Radiotherapy to the primary tumour for newly diagnosed, metastatic prostate cancer (STAMPEDE): a randomised controlled phase 3 trial
Author(s): Parker C.C.; Dearnaley D.P.; James N.D.; Brawley C.D.; Ritchie A.W.S.; Gilson C.; Langley R.E.; Millman R.; Amos C.L.; Parmar M.K.B.; Sydes M.R.; Clarke N.W.; Hoyle A.P.; Ali A.; Tran A.T.H.; Attard G.; Chowdhury S.; Cross W.; Gillessen S.; Jones R.J.; Russell J.M.; Malik Z.I.; Eswar C.; Mason M.D.; Matheson D.; Thalmann G.N.; Alonzi R.; Bahl A.; Birtle A.; Din O.; Douis H.; Gale J.; Gannon M.R.; Jonnada S.; Khaksar S.; Lester J.F.; O'Sullivan J.M.; Parikh O.A.; Pedley I.D.; Pudney D.M.; Sheehan D.J.; Srihari N.N.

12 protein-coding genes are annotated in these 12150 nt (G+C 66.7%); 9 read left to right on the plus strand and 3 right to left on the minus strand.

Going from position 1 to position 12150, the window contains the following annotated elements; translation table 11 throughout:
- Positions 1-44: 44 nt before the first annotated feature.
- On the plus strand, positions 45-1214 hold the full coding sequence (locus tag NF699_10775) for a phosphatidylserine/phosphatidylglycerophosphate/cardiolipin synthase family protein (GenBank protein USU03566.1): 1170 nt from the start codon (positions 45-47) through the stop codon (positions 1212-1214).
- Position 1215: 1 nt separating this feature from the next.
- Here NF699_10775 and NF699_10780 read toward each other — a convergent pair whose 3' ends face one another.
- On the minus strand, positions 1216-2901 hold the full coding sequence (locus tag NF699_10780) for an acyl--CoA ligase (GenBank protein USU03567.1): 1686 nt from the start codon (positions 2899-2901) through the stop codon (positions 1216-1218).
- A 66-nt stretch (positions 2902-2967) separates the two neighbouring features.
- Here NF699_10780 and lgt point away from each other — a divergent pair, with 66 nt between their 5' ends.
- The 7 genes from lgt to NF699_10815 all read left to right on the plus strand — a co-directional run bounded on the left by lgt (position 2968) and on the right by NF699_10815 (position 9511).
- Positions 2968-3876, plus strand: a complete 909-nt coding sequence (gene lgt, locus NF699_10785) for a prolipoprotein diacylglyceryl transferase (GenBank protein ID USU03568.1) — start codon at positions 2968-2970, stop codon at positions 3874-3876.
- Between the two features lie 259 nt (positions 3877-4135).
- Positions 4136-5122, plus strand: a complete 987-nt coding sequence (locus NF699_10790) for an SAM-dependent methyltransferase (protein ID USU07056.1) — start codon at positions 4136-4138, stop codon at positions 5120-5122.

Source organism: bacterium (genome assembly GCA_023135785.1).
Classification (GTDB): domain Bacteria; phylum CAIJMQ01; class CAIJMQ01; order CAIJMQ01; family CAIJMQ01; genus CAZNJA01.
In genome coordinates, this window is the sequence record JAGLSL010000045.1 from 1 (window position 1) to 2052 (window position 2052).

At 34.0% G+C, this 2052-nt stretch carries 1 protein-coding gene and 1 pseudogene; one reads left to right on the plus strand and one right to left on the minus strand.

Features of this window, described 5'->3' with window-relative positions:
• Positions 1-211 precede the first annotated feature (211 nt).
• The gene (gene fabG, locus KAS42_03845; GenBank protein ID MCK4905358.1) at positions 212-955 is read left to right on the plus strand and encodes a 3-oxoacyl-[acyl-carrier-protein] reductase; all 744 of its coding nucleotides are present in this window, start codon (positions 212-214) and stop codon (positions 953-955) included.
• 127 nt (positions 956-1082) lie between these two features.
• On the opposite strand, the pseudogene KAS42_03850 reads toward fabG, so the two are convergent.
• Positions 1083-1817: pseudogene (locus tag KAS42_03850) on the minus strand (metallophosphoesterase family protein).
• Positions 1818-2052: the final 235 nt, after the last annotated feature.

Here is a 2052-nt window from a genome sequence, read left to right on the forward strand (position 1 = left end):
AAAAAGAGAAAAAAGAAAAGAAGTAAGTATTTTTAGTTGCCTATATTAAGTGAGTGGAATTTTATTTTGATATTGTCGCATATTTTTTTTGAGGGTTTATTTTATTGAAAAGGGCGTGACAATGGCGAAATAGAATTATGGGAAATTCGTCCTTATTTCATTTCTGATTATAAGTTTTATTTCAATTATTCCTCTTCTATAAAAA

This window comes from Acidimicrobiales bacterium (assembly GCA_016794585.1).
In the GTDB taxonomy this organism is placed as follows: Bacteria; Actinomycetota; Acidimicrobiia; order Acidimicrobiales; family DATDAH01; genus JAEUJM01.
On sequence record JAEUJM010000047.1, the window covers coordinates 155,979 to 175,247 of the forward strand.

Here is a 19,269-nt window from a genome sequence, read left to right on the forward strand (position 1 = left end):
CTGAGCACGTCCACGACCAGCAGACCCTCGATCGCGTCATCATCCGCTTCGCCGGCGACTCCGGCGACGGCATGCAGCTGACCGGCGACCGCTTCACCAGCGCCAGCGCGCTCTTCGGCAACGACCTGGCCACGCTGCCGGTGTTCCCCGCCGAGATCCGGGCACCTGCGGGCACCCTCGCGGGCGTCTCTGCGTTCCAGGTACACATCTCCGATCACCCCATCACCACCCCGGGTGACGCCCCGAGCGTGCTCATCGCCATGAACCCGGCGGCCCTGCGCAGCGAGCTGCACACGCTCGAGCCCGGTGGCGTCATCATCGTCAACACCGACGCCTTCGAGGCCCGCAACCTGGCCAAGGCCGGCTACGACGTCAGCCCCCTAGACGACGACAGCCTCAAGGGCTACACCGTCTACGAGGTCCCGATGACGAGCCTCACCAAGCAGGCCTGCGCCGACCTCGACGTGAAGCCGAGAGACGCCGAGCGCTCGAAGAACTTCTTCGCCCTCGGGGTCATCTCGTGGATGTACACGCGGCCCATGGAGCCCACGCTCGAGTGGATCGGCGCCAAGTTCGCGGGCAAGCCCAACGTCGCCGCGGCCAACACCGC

Source: The Lancet; Dec 2018; vol. 392 (no. 10162); p. 2353-2366
Publication Date: Dec 2018
Publication Type(s): Article
Abstract:Background: Based on previous findings, we hypothesised that radiotherapy to the prostate would improve overall survival in men with metastatic prostate cancer, and that the benefit would be greatest in patients with a low metastatic burden. We aimed to compare standard of care for metastatic prostate cancer, with and without radiotherapy. Method(s): We did a randomised controlled phase 3 trial at 117 hospitals in Switzerland and the UK. Eligible patients had newly diagnosed metastatic prostate cancer.
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